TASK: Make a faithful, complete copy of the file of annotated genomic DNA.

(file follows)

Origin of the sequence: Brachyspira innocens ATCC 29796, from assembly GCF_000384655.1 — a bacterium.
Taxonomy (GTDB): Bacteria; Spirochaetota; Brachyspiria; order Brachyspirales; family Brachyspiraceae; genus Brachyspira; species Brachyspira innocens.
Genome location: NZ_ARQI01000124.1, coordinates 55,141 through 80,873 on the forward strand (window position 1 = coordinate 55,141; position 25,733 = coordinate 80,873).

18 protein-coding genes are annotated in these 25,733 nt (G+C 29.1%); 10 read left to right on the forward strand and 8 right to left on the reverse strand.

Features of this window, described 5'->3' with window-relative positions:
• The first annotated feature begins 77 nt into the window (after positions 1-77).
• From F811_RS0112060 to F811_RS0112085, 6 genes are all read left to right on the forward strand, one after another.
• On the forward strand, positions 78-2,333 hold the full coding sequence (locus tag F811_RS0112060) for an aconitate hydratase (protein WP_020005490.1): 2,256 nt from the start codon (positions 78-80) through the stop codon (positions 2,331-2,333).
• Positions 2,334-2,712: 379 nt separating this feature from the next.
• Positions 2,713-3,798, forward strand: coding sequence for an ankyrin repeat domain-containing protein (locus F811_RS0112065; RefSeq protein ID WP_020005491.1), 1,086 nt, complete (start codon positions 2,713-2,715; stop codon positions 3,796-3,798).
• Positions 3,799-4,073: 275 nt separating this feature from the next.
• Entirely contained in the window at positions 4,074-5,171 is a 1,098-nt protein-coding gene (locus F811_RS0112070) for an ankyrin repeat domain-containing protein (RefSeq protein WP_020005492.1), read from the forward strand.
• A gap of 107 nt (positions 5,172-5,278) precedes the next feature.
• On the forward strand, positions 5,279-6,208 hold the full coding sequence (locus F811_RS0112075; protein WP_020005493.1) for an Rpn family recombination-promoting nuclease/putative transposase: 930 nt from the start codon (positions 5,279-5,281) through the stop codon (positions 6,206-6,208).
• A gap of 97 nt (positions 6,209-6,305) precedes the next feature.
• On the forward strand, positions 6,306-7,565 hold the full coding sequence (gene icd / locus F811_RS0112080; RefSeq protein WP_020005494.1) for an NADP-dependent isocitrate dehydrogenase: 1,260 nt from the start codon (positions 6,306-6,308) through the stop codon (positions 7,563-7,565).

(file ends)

Origin of the sequence: Brachyspira innocens ATCC 29796, from assembly GCF_000384655.1 — a bacterium.
Taxonomy (GTDB): Bacteria; Spirochaetota; Brachyspiria; order Brachyspirales; family Brachyspiraceae; genus Brachyspira; species Brachyspira innocens.
Genome location: NZ_ARQI01000124.1, coordinates 55,141 through 80,873 on the forward strand (window position 1 = coordinate 55,141; position 25,733 = coordinate 80,873).

18 protein-coding genes are annotated in these 25,733 nt (G+C 29.1%); 10 read left to right on the forward strand and 8 right to left on the reverse strand.

Features of this window, described 5'->3' with window-relative positions:
• The first annotated feature begins 77 nt into the window (after positions 1-77).
• From F811_RS0112060 to F811_RS0112085, 6 genes are all read left to right on the forward strand, one after another.
• On the forward strand, positions 78-2,333 hold the full coding sequence (locus tag F811_RS0112060) for an aconitate hydratase (protein WP_020005490.1): 2,256 nt from the start codon (positions 78-80) through the stop codon (positions 2,331-2,333).
• Positions 2,334-2,712: 379 nt separating this feature from the next.
• Positions 2,713-3,798, forward strand: coding sequence for an ankyrin repeat domain-containing protein (locus F811_RS0112065; RefSeq protein ID WP_020005491.1), 1,086 nt, complete (start codon positions 2,713-2,715; stop codon positions 3,796-3,798).
• Positions 3,799-4,073: 275 nt separating this feature from the next.
• Entirely contained in the window at positions 4,074-5,171 is a 1,098-nt protein-coding gene (locus F811_RS0112070) for an ankyrin repeat domain-containing protein (RefSeq protein WP_020005492.1), read from the forward strand.
• A gap of 107 nt (positions 5,172-5,278) precedes the next feature.
• On the forward strand, positions 5,279-6,208 hold the full coding sequence (locus F811_RS0112075; protein WP_020005493.1) for an Rpn family recombination-promoting nuclease/putative transposase: 930 nt from the start codon (positions 5,279-5,281) through the stop codon (positions 6,206-6,208).
• A gap of 97 nt (positions 6,209-6,305) precedes the next feature.
• On the forward strand, positions 6,306-7,565 hold the full coding sequence (gene icd / locus F811_RS0112080; RefSeq protein WP_020005494.1) for an NADP-dependent isocitrate dehydrogenase: 1,260 nt from the start codon (positions 6,306-6,308) through the stop codon (positions 7,563-7,565).